Adult hippocampal neurogenesis provides the dentate gyrus with heterogeneous populations of granule cells (GC) originated at different times. The contribution of these cells to information encoding is under current investigation. Here we show that incoming spike trains activate different populations of GC determined by the stimulation frequency and GC age. Immature GC respond to a wider range of stimulus frequencies, whereas mature GC are less responsive at high frequencies. This difference is dictated by feed forward inhibition, which restricts mature GC activation. Yet, the stronger inhibition of mature GC results in a higher temporal fidelity compared to that of immature GC. Thus, hippocampal inputs activate two populations of neurons with variable frequency filters: immature cells, with wide‐range responses, that are reliable transmitters of the incoming frequency, and mature neurons, with narrow frequency response, that are precise at informing the beginning of the stimulus, but with a sparse activity.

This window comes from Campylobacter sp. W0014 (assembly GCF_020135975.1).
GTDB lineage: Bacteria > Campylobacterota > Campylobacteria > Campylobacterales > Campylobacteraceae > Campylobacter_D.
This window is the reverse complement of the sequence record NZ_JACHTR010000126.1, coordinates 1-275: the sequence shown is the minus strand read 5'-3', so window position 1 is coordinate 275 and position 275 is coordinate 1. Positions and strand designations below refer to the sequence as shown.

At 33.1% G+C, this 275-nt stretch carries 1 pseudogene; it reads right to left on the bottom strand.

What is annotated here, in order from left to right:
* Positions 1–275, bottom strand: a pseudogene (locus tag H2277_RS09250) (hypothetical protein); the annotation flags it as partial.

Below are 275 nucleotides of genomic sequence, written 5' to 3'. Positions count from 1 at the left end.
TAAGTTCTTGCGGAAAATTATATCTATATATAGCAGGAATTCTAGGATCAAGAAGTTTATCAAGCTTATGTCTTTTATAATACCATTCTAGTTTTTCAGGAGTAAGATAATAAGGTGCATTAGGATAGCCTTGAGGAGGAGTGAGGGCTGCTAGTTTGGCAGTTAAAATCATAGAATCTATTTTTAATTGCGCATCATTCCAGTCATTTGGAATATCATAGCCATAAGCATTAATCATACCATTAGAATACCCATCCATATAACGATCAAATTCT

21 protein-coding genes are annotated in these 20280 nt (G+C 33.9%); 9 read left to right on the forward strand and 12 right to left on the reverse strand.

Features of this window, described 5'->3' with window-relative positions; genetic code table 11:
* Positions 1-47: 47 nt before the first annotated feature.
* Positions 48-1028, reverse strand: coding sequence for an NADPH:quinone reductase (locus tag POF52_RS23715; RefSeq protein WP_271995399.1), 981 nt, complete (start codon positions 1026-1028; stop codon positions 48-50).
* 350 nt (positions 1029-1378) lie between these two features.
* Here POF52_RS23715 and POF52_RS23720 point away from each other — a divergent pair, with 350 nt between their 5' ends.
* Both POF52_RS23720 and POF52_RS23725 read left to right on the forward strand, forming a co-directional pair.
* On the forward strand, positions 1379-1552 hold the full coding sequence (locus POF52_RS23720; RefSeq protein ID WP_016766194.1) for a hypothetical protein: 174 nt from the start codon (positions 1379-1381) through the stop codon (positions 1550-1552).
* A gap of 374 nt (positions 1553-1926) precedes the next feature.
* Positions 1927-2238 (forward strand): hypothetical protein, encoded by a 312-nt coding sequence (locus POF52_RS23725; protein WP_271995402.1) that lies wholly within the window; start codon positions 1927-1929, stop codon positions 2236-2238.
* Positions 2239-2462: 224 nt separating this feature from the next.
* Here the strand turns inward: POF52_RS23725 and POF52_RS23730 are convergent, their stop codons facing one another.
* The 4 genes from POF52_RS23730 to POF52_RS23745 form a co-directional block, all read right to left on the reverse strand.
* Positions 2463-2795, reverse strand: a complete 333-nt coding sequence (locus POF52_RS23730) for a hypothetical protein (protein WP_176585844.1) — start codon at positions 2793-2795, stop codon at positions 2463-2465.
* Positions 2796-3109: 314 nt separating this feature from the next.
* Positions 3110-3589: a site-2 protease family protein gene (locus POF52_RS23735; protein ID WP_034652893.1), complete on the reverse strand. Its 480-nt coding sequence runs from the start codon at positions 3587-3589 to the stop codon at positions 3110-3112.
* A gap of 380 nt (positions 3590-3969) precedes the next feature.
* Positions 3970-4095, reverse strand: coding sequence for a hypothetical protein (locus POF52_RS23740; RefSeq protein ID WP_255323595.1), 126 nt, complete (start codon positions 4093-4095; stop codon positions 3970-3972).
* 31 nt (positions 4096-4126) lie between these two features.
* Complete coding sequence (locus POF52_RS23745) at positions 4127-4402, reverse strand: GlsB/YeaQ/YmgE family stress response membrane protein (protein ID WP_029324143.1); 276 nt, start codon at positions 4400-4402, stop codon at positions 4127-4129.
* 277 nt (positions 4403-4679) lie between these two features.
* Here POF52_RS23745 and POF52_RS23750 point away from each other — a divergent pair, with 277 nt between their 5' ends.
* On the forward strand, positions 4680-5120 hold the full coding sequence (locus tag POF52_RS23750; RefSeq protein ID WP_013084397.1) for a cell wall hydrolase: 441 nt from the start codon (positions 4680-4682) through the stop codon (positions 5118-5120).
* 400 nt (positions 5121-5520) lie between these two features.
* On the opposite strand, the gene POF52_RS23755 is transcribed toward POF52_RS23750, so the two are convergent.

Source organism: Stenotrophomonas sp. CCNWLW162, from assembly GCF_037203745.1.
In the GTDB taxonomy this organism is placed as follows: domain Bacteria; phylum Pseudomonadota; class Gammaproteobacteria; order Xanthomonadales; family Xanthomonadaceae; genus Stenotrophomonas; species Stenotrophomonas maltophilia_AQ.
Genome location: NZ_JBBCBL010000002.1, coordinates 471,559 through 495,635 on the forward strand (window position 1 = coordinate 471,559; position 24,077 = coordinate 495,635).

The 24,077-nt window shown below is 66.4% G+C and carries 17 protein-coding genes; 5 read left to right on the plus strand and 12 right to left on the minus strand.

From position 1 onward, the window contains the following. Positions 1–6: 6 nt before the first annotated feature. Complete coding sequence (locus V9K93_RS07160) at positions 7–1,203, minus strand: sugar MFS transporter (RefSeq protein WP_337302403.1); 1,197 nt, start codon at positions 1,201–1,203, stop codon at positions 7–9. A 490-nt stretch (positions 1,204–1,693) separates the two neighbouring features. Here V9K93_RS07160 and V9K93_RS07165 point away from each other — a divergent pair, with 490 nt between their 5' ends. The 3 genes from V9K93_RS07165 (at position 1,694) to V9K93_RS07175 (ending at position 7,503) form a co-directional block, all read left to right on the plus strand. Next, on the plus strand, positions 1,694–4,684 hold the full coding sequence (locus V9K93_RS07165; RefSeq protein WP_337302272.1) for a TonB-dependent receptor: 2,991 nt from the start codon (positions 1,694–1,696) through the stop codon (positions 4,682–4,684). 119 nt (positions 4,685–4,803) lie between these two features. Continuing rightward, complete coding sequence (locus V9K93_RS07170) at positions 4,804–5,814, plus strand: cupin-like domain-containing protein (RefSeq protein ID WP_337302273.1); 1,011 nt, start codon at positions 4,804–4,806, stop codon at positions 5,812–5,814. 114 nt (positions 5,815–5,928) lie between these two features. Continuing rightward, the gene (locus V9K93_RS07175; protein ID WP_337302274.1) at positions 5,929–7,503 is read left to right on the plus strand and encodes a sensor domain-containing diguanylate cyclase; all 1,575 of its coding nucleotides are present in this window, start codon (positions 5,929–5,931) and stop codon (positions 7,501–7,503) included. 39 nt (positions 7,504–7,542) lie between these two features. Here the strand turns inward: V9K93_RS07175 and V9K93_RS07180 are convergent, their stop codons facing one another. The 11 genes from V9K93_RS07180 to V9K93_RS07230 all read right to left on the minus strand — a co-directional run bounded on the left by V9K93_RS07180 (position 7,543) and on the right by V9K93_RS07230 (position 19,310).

Animal experimentation: Experimental protocols were approved by the Institutional Animal Care and Use Committee of the Fundación Instituto Leloir (Protocols Number 2009 08 37 and 64/2015, IACUC, Leloir Institute Foundation) according to the Principles for Biomedical Research involving animals of the Council for International Organizations for Medical Sciences and provisions stated in the Guide for the Care and Use of Laboratory Animals.
- Marlene Bartos, Albert-Ludwigs-Universität Freiburg, Germany
© 2015, Pardi et al.
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